Please be warned: The following review is mostly general in nature but does contain a few specific spoilers.
I have focused this review primarily on A Memory of Light, co-authored by Brandon Sanderson, and the third part of the conclusion to The Wheel of Time, written by James Oliver Rigney, who penned tWOT under the pseudonym Robert Jordan. These books were edited by his wife and professional editor Harriet McDougal.
I finished reading A Memory of Light over a week ago. And my original plan, which was to process for a couple of days and then form a review, went by the wayside. This happened because I just was supremely unmotivated to share my feelings. And that surprised me. Shocked me, really. Good or bad, high or low, I have always been moved to strong emotions by these books…ever since the day I shook the hand of the man that shook the Third Age…as it is called by some…
The Gathering Storm motivated me and stirred emotions. Mostly positive ones – though a severe case of puzzlement over the impostor wearing Mat’s hat lingered. … Towers of Midnight motivated me alright, lol! Motivated me to fury, but it motivated me! But, part three of the A Memory of Light trilogy stirred…not very much either way, I am afraid. And if you knew how much love I have for this series, its original author and its fans, you would know what a sad surprise that was – and is – to me.
One of the running themes in the series was:
Dovie'andi se tovya sagain
And what a gamble it was when the decision was made to use the combined efforts of Tor chairman Tom Doherety. Harriet McDougal, a ‘’Team Jordan’’, a collection of audio and written recordings of information left by James Rigney and a pen supplied by young fantasy writer named Brandon Sanderson to finish – and split three ways – the final volume of ‘’Robert Jordan’s’’ epic, sprawling saga. The result is one that was destined to have a different effect on all of us – leaving some, hoepfully, happy, or at least satisfied - and some, perhaps perplexed, even stifled. But, pressing on is what we do in life and it is appreciated by me that I am given the chance to share my feelings, so press on with my review I shall.
Here we go:
Overall, A Memory of Light read like a ‘’To Do List’’ to me, with things happening because the fans were breathing down Team Jordan’s neck to make sure that they did not forget them. But the way that most of these things occurred felt far too rushed and rather oddly-executed, as well.
A few disappointments and then some things I enjoyed.
Moiraine. Everyone was waiting for years for her reunion with Rand. And then – after an admittedly cool chapter-closing entrance – the POV shifts…to PERRIN!
How under the Light it was approved that Moiraine’s reunion scene would NOT be told from inside Rand’s head is beyond me. To me, that alone is unforgivable. And, if you were one of the many who spent years looking forward to her reunion with Lan for the first time ‘’onscreen’’ as well – then you were destined to disappointment in that regard as well.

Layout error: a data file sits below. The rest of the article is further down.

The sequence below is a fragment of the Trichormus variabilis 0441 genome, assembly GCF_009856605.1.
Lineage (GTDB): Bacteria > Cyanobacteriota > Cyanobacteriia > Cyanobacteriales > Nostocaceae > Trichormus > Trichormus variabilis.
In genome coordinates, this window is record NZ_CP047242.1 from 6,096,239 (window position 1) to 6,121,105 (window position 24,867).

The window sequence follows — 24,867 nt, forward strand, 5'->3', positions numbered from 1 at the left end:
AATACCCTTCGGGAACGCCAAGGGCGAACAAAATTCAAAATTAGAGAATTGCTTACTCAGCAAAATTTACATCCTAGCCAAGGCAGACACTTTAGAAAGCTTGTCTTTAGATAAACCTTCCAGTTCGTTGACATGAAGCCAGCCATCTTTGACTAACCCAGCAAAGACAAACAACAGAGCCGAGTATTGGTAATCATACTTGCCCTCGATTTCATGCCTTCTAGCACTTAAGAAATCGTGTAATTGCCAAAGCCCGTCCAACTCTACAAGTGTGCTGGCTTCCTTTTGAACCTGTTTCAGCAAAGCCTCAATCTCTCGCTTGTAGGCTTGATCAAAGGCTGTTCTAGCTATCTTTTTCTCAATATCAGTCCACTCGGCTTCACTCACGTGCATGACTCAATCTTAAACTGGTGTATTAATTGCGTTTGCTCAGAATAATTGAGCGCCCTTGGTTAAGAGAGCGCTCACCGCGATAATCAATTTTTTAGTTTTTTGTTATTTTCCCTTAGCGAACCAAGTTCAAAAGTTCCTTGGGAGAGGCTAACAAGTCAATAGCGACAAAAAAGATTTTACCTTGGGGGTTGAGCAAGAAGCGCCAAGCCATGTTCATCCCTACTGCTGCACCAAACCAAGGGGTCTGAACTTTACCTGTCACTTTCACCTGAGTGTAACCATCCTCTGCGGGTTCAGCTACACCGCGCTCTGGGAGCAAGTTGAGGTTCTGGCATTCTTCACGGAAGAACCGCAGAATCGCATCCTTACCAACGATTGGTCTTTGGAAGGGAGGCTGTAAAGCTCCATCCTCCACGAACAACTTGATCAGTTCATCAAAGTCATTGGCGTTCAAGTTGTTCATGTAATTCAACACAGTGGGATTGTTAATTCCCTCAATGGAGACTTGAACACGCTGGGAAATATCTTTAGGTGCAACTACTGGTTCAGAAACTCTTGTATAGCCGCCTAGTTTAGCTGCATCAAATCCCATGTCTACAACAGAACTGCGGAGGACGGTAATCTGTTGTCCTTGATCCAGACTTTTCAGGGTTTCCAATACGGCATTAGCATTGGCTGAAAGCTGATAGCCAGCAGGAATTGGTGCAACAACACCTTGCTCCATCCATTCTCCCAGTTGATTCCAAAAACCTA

To never see Rand, Mat and Perrin together again collectively even once was also something I couldn’t quite get past. Although, thinking on it, if some of the wincing I still do after some of what happened when Mat and Perrin reunited in Towers of Midnight is any indication, perhaps I should be thankful this was eschewed after all.
Also serving as a bit of a letdown to me were the odd, brief appearances and conclusions to Shadar Haran and Padan Fain’s arcs. If they were NOT going to have significant parts to play in the finale, then why treat them with such build up?
The fact that Rand and Demandred never ever see each other…puzzling. In fact – in the entire series, do Rand and Demandred ever meet in the Third Age?
Who WAS Demandred’s Third Age identity? Sanderson – after some vacillating – did say we had indeed seen it as of and past Knife of Dreams.
What was ‘’The Message’’ that was so dire in Chapter 22 of Lord of Chaos? The one that received nothing but ‘’RAFO’’s for decades.
Why the silly vacillating over things now (Nakomi, Verin, the Voice, etc) at the Signings, Q and As and on Twitter after Brandon was quoted as saying: ‘’After the last book is out I will be much more free to answer questions.’’? … Harriet, bless the woman, sometimes seems a bit…stern…and if this closed-mouthness is an edict of hers, then the only word to describe that approach is:
If they think it is ‘’cute’’ or ‘’mysterious’’ to leave certain things ‘’open’’ – they are not picking the right things. Mr. Jordan wanted a freshness and sense of continuity to linger – we all know that – but even HE is quoted as saying it was his desire to ‘’close up most of the major arcs.’’
It was a bland read for me. And I despise the fact that I keep coming back to the word ‘’bland.’’ There were only two times when I did not feel I was reading a list. When something truly moved me…or when I was wincing in embarrassment over some ‘’funny’’ part that Brandon had presumably added.